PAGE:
A brilliant philosopher who stopped believing in God when she was 14, Edith Stein was so captivated by reading the autobiography of Teresa of Avila (October 15) that she began a spiritual journey that led to http://starrgennett.org/online/ her Baptism in 1922. Twelve years later she imitated Teresa by becoming a Carmelite, taking the name Teresa Benedicta of the Cross.
Born into a prominent Jewish family in Breslau (now Wroclaw, Poland), Edith abandoned Judaism in her teens. As a student at the University of Göttingen, she became fascinated by phenomenology, an approach to philosophy. Excelling as a protégé of Edmund Husserl, one of the leading phenomenologists, Edith earned a doctorate in philosophy in 1916. She continued as a university teacher until 1922 when she moved to a Dominican school in Speyer; her appointment as lecturer at the Educational Institute of Munich ended under pressure from the Nazis.
After living in the Cologne Carmel (1934-38), she moved to the Carmelite monastery in Echt, Netherlands. The Nazis occupied that country in 1940. In retaliation for being denounced by the Dutch bishops, the Nazis arrested all Dutch Jews who had become Christians. Teresa Benedicta and her sister Rosa, also a Catholic, died in a gas chamber in Auschwitz on August 9, 1942.
Pope John Paul II beatified Teresa Benedicta in 1987 and canonized her 12 years later.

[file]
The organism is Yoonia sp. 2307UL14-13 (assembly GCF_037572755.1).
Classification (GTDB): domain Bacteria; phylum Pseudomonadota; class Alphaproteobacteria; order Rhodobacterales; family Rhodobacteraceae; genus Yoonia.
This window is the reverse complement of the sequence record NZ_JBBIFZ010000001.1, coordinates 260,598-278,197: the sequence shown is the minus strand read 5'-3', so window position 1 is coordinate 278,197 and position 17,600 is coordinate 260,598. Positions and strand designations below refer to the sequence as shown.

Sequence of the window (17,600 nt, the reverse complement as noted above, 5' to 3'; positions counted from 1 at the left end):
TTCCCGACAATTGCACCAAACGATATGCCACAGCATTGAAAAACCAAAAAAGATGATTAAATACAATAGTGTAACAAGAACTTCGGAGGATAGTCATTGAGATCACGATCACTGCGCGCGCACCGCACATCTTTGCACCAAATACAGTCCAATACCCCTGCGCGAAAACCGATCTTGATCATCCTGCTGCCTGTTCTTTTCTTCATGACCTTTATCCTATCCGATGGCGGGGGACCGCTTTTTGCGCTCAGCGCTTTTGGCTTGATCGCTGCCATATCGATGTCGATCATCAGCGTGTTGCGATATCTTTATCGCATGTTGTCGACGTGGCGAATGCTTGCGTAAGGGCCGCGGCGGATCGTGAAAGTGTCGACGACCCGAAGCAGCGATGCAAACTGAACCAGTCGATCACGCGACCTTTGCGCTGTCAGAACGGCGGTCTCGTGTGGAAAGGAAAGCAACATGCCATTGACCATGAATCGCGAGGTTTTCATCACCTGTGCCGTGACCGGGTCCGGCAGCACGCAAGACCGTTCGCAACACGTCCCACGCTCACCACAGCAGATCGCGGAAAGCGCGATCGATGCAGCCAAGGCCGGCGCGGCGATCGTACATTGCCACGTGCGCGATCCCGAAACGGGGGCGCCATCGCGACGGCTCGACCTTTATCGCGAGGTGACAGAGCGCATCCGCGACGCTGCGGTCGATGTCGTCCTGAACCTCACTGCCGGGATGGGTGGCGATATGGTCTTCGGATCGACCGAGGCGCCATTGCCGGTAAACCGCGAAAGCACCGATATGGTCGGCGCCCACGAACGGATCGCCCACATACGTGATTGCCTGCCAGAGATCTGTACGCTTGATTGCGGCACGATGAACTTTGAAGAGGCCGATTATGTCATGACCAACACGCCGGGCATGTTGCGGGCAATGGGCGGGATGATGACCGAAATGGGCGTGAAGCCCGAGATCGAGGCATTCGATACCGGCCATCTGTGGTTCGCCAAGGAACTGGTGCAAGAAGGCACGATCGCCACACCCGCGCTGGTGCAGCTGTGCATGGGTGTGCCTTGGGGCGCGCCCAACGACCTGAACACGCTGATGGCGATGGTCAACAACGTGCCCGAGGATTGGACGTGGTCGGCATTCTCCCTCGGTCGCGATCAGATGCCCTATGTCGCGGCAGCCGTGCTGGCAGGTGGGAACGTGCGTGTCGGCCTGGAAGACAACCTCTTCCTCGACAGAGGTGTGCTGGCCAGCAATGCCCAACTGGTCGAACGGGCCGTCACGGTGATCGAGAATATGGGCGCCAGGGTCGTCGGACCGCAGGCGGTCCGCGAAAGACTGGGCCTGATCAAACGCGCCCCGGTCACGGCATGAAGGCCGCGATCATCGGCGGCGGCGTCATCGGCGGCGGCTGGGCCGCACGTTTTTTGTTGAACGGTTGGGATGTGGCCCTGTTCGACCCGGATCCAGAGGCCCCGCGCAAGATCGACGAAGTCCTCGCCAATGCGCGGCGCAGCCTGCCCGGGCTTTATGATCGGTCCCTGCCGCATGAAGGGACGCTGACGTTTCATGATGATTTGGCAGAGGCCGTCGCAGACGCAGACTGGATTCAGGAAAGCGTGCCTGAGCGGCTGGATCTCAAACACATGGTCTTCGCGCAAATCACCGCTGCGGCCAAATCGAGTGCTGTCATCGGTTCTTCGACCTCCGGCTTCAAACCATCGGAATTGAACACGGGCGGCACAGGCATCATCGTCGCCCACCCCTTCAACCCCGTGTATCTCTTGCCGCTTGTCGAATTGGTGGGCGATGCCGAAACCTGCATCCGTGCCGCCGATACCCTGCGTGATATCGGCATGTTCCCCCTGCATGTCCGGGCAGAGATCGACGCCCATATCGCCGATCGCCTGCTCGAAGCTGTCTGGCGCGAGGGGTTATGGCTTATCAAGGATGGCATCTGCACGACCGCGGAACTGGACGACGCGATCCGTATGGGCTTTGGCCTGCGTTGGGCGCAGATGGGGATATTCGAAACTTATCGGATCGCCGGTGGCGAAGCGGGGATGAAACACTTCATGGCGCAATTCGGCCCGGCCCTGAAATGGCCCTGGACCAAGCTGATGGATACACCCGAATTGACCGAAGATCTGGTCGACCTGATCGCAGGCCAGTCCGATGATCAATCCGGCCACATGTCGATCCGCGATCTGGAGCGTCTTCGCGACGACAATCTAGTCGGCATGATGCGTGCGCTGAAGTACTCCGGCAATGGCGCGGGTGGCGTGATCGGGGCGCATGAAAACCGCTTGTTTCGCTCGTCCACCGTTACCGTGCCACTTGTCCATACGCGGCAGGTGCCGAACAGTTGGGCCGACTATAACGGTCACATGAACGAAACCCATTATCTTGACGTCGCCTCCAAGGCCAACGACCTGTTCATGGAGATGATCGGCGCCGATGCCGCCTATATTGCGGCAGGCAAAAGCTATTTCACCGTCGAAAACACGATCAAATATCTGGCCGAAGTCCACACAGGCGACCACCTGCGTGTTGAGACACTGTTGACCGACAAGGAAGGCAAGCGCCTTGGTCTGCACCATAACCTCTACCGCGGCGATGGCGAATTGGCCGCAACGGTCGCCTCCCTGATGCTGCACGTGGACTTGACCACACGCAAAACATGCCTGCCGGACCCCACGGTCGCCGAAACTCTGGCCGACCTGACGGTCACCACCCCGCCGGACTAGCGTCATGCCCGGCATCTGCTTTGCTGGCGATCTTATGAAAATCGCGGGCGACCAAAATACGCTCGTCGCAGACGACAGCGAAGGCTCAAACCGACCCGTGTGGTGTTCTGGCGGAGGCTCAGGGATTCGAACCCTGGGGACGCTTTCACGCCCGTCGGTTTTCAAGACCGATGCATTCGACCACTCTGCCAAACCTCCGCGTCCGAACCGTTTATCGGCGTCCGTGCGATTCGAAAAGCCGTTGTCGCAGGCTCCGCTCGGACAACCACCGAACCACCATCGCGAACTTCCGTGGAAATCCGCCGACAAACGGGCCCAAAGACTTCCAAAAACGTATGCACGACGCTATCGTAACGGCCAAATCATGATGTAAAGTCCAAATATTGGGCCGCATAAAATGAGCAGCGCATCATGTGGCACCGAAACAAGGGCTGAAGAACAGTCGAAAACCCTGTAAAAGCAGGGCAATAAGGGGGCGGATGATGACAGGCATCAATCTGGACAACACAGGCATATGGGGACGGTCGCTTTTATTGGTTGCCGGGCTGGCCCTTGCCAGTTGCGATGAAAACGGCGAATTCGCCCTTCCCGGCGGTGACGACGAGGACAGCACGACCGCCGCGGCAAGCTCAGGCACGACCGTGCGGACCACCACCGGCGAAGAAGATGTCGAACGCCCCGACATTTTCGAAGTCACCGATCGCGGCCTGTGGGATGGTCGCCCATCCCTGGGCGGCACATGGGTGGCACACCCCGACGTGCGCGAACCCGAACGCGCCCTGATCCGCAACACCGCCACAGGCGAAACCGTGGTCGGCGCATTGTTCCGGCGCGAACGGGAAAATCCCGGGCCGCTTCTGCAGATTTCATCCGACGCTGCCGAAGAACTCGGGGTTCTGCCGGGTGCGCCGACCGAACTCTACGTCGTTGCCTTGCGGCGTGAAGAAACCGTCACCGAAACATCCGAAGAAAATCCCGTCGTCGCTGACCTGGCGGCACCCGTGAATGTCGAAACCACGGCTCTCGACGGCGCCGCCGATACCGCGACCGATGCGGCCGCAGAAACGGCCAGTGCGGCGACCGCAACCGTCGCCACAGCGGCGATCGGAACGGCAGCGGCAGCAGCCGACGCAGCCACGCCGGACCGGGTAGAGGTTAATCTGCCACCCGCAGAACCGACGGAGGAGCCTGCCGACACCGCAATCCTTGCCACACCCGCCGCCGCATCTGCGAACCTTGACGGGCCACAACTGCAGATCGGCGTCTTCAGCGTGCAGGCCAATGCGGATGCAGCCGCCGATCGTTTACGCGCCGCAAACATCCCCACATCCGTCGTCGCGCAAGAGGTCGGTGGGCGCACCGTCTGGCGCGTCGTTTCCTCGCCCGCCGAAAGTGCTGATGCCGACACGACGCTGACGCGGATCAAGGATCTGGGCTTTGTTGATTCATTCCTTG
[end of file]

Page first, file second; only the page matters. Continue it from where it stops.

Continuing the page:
The writings of Edith Stein fill 17 volumes, many of which have been translated into English. A woman of integrity, she followed the truth wherever it led her. After becoming a Catholic, Edith continued to honor her mother’s Jewish faith. Sister Josephine Koeppel, O.C.D. , translator of several of Edith’s books, sums up this saint with the phrase, “Learn to live at God’s hands.”
In his homily at the canonization Mass, Pope John Paul II said: “Because she was Jewish, Edith Stein was taken with her sister Rosa and many other Catholics and Jews from the Netherlands to the concentration camp in Auschwitz, where she died with them in the gas chambers. Today we remember them all with deep respect. A few days before her deportation, the woman religious had dismissed the question about a possible rescue: ‘Do not do it! Why should I be spared? Is it not right that I should gain no advantage from my Baptism? If I cannot share the lot of my brothers and sisters, my life, in a certain sense, is destroyed.’”
Addressing himself to the young people gathered for the canonization, the pope said: “Your life is not an endless series of open doors! Listen to your heart! Do not stay on the surface but go to the heart of things! And when the time is right, have the courage to decide! The Lord is waiting for you to put your freedom in his good hands.”